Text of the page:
Comsat RSI wins state contracts
Comsat RSI, the manufacturing arm of Bethesda-based Comsat Corp., said yesterday that it has won two contracts worth a total of $8 million to provide satellite technology for two state governments' "distance learning" networks.
The company said Virginia awarded it a contract to provide three digital "uplinks" for sending programming from the University of Virginia, Virginia Tech and Old Dominion University. The company will also provide "downlinks" for receiving programs at other locations. Under the other contract, Comsat RSI will install 35 satellite downlinks at Florida penal facilities.
Green Spring gets Va. deal
Columbia-based Green Spring Health Services Inc. has been selected by Ukrop's Super Markets, a 23-store grocery chain in the Richmond, Va., area, to manage mental health and substance abuse benefits for its employees.
The contract, which covers almost 4,000 members, begins Oct. 1 and will be managed through Green Spring's Virginia office.
Judge issues order against firm
The Securities and Exchange Commission won a preliminary injunction against a Waco, Texas, company that was selling "interests" parceled from insurance policies of people with AIDS.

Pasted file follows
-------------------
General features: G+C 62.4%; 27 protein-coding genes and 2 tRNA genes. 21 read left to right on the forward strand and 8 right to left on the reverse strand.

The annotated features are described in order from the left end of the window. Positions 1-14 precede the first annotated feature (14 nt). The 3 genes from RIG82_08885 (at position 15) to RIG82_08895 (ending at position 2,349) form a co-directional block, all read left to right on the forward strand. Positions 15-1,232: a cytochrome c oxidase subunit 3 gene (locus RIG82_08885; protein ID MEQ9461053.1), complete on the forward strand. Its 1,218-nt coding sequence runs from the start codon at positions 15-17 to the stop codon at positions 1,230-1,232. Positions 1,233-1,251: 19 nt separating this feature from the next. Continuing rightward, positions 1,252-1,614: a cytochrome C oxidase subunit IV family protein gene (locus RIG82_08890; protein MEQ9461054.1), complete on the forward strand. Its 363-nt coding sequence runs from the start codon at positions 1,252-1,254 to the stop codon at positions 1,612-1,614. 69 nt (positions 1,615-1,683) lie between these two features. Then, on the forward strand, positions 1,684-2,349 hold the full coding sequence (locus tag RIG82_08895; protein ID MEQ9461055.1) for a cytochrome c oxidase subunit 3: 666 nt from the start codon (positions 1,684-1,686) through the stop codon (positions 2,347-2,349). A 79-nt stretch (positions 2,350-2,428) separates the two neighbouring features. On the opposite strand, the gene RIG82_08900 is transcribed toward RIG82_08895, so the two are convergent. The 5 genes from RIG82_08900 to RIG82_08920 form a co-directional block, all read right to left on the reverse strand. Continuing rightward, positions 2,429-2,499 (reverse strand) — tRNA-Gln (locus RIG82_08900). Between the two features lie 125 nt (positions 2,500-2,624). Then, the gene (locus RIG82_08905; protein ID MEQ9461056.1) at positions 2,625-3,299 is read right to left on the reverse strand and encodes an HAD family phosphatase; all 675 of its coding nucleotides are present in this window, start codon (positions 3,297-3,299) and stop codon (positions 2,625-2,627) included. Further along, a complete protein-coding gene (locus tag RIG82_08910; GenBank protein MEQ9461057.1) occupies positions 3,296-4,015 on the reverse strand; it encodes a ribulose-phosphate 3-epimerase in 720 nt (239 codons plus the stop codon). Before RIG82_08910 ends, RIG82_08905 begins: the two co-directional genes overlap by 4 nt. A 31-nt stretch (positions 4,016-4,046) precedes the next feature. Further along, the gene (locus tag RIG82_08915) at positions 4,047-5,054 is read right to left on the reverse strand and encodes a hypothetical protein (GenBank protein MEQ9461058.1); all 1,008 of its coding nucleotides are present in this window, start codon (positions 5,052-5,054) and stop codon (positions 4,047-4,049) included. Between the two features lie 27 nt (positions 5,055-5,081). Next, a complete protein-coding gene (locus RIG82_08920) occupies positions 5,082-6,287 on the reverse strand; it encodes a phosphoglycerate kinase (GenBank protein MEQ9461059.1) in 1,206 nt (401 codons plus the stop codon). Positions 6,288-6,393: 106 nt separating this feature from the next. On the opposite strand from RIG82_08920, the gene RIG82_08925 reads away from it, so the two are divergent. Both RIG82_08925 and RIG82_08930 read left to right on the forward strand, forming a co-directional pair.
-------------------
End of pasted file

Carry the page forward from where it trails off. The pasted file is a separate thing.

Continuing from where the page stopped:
Federal Judge Royce Lamberth issued the order yesterday after concluding that the SEC had given strong evidence that Life Partners Inc. and its chairman, Brian Pardo, were selling unregistered securities in violation of federal law.
Bell Atlantic decries 'sick out'
Bell Atlantic Corp., still mired in unproductive labor talks nearly a month after expiration of its largest union's contract, accused the Communications Workers of America of disrupting customer service by staging a sick-out yesterday.
Bell Atlantic spokesman Dave Pacholczyk said about 2,000 of the 37,000 CWA members at the company called in sick. He said most of the absences were in Pittsburgh and Philadelphia, and there was no such activity in Maryland.
Eric Rabe, another Bell Atlantic spokesman, accused the CWA of orchestrating the absences and vowed the company will not buckle under to "union pressure tactics."
Implant makers may make deals
Breast implant manufacturers, granted another week to restructure a $4.25 billion settlement of breast implant claims, said yesterday that they will seek individual agreements if they fail to reach a new industrywide deal.
U.S. District Judge Sam Pointer in Birmingham, Ala., granted the extension Wednesday after lawyers for plaintiffs and manufacturers told him they failed to meet his new settlement deadline.